Linda
Dr. Linda Guthrie

NASHVILLE, Tenn. (TSU News Service) – Tennessee State University students will be part of newly established collaborations that will engage more than 50,000 student volunteers and stakeholders, and 17,000 community members in service activities during the observance of the MLK Day holiday. This is the result of a $447,000 grant that the TSU Center for Service Learning and Civic Engagement received from The Corporation for National and Community Service to undertake programs geared toward the Day of Service held each year across the nation in honor of Dr. Martin Luther King Jr. The total amount of the grant is a combination of federal and matching funds.

Established in 1993, the CNCS is a federal agency that engages more than five million Americans in service through different programs each year. The funding is intended to mobilize more Americans to observe the MLK Federal Holiday as a day of service in communities. The goal is to encourage those who serve during the holiday to make a long-term commitment to community service, and to bring people together to focus on service to others.

Davis
Shirley Nix-Davis

According to Shirley Nix- Davis, director of the Youth Empowerment Program- College Access Now at TSU, and one of the project directors for the grant, the funding will be used to implement a one-year Spread the Service Mini Grant Competition through collaboration with the Center for Service Learning and the HBCU Coalition, beginning in October.

“The project seeks to align the missions of HBCUs and The Corporation for National and Community Service’s mission with MLK Jr.’s legacy to invest in community solutions, create collaborations that value diversity, and improve educational outcomes for the economically disadvantaged,” Nix-Davis said.

Tequila M. Johnson
Tequila M. Johnson

Tequila Johnson, project assessment coordinator in the CSLCE, who along with Nix-Davis procured the grant, said the project will bring together about 10 HBCUs in the southeast region through community service and capacity building initiatives that strategically address disaster services, economic opportunity, education, and capacity building. TSU students, who participate in several service activities as part of course requirements, and area community participants, will be integral to the implementation of the project, Johnson said.

Last year, through 156 community partnerships, 4,013 TSU students logged a total of 47,316 hours in the classroom and in various activities around the metro Nashville area. Many students say the experience has given them a better outlook on life.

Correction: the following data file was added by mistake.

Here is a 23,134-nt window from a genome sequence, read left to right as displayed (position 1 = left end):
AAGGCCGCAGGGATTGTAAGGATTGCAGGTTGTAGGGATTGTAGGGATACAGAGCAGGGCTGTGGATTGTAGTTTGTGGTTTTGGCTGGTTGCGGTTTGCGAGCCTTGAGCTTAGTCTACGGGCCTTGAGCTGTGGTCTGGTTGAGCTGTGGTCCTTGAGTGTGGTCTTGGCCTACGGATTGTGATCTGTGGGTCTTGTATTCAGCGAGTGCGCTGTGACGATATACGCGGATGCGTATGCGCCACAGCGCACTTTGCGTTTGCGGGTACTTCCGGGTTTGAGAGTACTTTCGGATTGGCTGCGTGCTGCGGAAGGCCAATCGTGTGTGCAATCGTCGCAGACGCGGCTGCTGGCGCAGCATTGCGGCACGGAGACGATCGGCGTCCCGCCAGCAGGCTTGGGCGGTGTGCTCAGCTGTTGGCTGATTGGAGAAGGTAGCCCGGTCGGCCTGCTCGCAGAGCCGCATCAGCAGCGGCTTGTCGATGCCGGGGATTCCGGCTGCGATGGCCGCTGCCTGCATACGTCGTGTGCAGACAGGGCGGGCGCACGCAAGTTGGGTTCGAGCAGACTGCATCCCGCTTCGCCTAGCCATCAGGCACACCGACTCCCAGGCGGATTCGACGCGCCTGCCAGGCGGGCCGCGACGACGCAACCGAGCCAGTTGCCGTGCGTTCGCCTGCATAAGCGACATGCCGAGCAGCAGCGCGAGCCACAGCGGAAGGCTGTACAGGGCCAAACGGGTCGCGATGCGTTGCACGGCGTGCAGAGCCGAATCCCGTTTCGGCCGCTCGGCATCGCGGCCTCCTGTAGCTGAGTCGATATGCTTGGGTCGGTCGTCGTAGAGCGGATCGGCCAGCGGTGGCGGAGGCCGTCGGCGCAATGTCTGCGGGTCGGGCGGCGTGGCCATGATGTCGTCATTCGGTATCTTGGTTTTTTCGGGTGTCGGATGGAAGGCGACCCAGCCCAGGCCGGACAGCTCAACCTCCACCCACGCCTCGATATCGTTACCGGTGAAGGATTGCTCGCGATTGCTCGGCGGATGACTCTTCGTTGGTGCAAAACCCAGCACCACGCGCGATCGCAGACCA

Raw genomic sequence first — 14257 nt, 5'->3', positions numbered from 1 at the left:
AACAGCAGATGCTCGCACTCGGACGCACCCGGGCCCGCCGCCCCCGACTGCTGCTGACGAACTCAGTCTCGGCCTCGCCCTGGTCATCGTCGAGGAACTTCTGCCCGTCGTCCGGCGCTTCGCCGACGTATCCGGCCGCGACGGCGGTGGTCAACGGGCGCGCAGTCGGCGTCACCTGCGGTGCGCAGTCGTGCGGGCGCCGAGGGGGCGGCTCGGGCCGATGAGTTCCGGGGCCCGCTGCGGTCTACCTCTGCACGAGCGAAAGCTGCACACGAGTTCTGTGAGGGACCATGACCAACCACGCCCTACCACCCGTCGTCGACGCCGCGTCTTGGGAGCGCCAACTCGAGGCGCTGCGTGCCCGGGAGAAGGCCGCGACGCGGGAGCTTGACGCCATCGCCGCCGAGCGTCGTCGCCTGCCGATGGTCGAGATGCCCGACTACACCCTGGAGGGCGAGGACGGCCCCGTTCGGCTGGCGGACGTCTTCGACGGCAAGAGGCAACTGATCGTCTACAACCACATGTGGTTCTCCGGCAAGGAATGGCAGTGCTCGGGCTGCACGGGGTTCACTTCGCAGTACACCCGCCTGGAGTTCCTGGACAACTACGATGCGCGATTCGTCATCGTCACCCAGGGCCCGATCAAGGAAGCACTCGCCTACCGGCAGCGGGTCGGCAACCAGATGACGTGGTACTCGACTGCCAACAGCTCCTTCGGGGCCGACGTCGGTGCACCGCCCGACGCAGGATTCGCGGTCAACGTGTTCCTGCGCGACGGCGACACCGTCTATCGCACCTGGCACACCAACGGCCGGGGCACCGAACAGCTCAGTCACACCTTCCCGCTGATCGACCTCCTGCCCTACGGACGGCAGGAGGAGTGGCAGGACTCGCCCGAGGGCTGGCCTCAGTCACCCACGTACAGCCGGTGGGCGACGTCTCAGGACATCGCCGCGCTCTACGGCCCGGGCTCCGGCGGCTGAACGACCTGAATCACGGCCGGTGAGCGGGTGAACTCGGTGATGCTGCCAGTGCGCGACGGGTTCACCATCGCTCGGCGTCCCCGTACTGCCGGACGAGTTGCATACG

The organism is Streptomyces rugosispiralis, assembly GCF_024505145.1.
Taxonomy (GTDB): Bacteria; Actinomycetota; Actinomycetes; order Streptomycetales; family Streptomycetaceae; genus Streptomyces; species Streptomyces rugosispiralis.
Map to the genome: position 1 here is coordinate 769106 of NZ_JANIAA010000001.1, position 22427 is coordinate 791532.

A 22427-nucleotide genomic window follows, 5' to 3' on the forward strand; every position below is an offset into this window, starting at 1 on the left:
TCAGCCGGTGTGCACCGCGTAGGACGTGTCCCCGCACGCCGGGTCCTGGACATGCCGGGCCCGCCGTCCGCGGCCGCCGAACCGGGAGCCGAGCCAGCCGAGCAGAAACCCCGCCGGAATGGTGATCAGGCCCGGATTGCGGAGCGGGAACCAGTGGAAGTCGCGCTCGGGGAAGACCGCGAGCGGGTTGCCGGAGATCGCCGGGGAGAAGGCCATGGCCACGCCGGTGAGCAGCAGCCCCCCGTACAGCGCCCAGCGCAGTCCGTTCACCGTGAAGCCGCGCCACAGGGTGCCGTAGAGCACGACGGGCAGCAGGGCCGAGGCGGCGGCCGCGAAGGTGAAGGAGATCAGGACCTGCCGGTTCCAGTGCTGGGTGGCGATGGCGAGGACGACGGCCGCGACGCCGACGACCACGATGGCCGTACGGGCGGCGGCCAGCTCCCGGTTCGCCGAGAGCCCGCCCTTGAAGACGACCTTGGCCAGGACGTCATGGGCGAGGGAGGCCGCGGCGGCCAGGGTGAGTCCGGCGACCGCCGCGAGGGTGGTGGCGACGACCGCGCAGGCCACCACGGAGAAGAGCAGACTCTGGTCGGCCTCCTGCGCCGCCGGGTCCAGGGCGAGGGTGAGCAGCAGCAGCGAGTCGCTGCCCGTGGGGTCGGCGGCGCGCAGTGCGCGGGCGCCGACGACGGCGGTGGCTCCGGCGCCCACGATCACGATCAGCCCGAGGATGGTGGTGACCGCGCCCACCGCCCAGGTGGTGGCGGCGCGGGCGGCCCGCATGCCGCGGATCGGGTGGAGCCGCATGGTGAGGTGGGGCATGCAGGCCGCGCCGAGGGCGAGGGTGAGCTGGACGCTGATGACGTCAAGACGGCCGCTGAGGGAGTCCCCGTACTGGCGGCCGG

“The Center for Service Learning and Civic Engagement has allowed me to connect with the community in many capacities throughout my collegiate career,” said Jalen Hussey, a senior Computer Science major from Memphis, Tennessee. “As a mentor for the YEP/CAN (Youth Empowerment College Access Now Program), I have had the opportunity to assist young at-risk males with college access and academic success. This experience has instilled a commitment to service within me.”

Dr. Linda Guthrie, director of the Center for Service Learning and Civic Engagement, said the MLK Day of Service connects students with their community by challenging them to think critically about issues going on around them.

“Tennessee State University has a long history of service to others, which is central to the institution’s mission and academic curriculum,” Guthrie said. “Our students come to TSU with the expectation to serve. They often find opportunities to do that through day-ofservice events, community organizations or in the classroom. Through events such as this our students have the opportunity to not only serve, but to create and lead projects that change their lives and the lives of others. I’m so excited to have the opportunity to engage several HCBUs in service.”

Department of Media Relations
Tennessee State University
3500 John Merritt Boulevard
Nashville, Tennessee 37209
615.963.5331

About Tennessee State University

With more than 9,000 students, Tennessee State University is Nashville’s only public university, and is a comprehensive, urban, co-educational, land-grant university offering 38 undergraduate, 22 graduate and seven doctoral programs. TSU has earned a top 20 ranking for Historically Black Colleges and Universities according to U.S. News and World Report, and rated as one of the top universities in the country by Washington Monthly for social mobility, research and community service. Founded in 1912, Tennessee State University celebrated 100 years in Nashville during 2012. Visit the University online at tnstate.edu.

TSU Alumni, Supporters Step Up in A Big Way; President’s Challenge Tops $12 Million in Giving